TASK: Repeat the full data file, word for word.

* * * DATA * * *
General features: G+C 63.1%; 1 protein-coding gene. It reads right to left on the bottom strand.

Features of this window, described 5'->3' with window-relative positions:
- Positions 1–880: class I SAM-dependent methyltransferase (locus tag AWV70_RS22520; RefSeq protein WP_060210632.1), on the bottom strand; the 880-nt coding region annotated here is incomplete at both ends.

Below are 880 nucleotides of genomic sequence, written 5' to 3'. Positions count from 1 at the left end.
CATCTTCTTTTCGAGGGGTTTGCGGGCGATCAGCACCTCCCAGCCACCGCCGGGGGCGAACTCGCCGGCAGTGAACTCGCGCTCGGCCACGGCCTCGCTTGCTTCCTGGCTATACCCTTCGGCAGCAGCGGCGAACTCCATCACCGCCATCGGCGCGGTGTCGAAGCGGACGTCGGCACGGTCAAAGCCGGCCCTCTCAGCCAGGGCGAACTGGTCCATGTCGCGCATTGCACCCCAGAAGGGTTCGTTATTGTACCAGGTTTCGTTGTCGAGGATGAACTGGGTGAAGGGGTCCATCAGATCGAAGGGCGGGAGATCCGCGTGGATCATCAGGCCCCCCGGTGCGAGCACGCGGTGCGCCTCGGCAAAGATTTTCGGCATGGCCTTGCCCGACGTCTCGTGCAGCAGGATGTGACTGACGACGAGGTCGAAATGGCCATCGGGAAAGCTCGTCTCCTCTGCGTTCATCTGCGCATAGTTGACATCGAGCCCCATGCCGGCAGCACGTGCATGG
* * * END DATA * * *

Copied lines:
General features: G+C 63.1%; 1 protein-coding gene. It reads right to left on the bottom strand.

Features of this window, described 5'->3' with window-relative positions:
- Positions 1–880: class I SAM-dependent methyltransferase (locus tag AWV70_RS22520; RefSeq protein WP_060210632.1), on the bottom strand; the 880-nt coding region annotated here is incomplete at both ends.

Below are 880 nucleotides of genomic sequence, written 5' to 3'. Positions count from 1 at the left end.
CATCTTCTTTTCGAGGGGTTTGCGGGCGATCAGCACCTCCCAGCCACCGCCGGGGGCGAACTCGCCGGCAGTGAACTCGCGCTCGGCCACGGCCTCGCTTGCTTCCTGGCTATACCCTTCGGCAGCAGCGGCGAACTCCATCACCGCCATCGGCGCGGTGTCGAAGCGGACGTCGGCACGGTCAAAGCCGGCCCTCTCAGCCAGGGCGAACTGGTCCATGTCGCGCATTGCACCCCAGAAGGGTTCGTTATTGTACCAGGTTTCGTTGTCGAGGATGAACTGGGTGAAGGGGTCCATCAGATCGAAGGGCGGGAGATCCGCGTGGATCATCAGGCCCCCCGGTGCGAGCACGCGGTGCGCCTCGGCAAAGATTTTCGGCATGGCCTTGCCCGACGTCTCGTGCAGCAGGATGTGACTGACGACGAGGTCGAAATGGCCATCGGGAAAGCTCGTCTCCTCTGCGTTCATCTGCGCATAGTTGACATCGAGCCCCATGCCGGCAGCACGTGCATGG